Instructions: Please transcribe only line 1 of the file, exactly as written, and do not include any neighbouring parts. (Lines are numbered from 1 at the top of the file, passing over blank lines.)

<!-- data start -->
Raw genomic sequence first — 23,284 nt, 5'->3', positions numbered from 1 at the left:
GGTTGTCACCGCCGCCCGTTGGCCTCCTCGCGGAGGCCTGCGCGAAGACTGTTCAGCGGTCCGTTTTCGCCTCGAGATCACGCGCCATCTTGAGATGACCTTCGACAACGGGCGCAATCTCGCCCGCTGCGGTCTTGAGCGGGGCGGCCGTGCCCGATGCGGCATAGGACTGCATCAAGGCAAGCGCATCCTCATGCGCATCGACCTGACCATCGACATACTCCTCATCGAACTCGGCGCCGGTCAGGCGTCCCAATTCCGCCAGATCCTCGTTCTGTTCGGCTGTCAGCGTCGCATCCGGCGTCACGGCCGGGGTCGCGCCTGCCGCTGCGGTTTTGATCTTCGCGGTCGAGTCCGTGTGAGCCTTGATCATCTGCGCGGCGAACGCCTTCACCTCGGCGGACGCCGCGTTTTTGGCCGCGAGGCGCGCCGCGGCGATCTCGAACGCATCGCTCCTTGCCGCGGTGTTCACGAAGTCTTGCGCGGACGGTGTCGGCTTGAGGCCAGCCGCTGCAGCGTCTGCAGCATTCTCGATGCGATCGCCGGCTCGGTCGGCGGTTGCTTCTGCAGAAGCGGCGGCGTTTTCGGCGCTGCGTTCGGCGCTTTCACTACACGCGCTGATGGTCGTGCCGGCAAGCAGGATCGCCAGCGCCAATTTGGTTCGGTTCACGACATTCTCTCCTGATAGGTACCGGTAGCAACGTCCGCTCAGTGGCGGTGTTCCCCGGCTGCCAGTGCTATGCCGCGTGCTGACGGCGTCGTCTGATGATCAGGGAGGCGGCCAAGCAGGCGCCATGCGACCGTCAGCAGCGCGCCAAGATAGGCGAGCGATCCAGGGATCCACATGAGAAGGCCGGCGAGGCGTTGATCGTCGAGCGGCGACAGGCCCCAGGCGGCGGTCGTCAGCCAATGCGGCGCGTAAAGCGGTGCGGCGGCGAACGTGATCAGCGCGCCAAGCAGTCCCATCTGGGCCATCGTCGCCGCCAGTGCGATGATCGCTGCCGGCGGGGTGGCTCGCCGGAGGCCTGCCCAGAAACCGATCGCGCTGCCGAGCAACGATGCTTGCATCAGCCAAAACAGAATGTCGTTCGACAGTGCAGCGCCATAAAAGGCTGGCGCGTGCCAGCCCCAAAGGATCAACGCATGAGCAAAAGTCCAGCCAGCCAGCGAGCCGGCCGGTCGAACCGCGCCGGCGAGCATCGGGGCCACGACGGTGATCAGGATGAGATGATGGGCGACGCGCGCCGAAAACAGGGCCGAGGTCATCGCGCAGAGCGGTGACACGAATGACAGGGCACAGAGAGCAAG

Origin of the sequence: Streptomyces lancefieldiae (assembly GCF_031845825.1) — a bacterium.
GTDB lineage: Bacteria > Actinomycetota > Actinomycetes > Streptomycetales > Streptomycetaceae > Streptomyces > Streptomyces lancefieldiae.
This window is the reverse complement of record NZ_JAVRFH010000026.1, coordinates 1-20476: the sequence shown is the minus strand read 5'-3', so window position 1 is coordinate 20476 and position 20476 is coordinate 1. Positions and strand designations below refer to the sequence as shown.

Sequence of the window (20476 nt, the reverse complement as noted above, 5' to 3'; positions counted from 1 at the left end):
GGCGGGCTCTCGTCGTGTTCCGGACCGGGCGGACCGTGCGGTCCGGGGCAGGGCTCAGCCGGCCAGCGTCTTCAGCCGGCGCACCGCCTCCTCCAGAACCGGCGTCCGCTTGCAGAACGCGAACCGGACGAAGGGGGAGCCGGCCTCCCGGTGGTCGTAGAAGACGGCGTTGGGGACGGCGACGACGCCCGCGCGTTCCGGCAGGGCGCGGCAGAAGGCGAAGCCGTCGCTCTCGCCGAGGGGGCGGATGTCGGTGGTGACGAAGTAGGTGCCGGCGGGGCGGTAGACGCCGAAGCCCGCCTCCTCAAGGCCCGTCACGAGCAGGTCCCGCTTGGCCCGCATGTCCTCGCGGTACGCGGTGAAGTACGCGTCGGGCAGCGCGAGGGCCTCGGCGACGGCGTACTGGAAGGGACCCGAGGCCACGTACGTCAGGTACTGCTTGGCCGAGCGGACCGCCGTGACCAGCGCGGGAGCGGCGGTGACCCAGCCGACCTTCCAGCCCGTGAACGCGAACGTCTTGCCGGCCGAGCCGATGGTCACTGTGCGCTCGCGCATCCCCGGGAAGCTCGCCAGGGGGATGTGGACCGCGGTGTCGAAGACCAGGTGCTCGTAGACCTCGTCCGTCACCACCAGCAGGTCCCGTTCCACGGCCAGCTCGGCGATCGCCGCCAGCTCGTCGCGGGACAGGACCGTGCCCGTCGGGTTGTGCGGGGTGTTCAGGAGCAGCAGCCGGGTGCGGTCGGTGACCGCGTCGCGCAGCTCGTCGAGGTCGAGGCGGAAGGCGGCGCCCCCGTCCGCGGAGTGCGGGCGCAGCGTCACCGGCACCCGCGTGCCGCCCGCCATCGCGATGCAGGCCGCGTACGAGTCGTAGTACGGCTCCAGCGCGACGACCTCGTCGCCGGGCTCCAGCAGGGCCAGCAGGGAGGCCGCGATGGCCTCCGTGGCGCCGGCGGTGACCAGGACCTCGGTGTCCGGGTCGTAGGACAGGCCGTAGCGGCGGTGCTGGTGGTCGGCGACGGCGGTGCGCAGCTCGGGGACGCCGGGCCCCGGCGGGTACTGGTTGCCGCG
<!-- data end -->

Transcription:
Raw genomic sequence first — 23,284 nt, 5'->3', positions numbered from 1 at the left: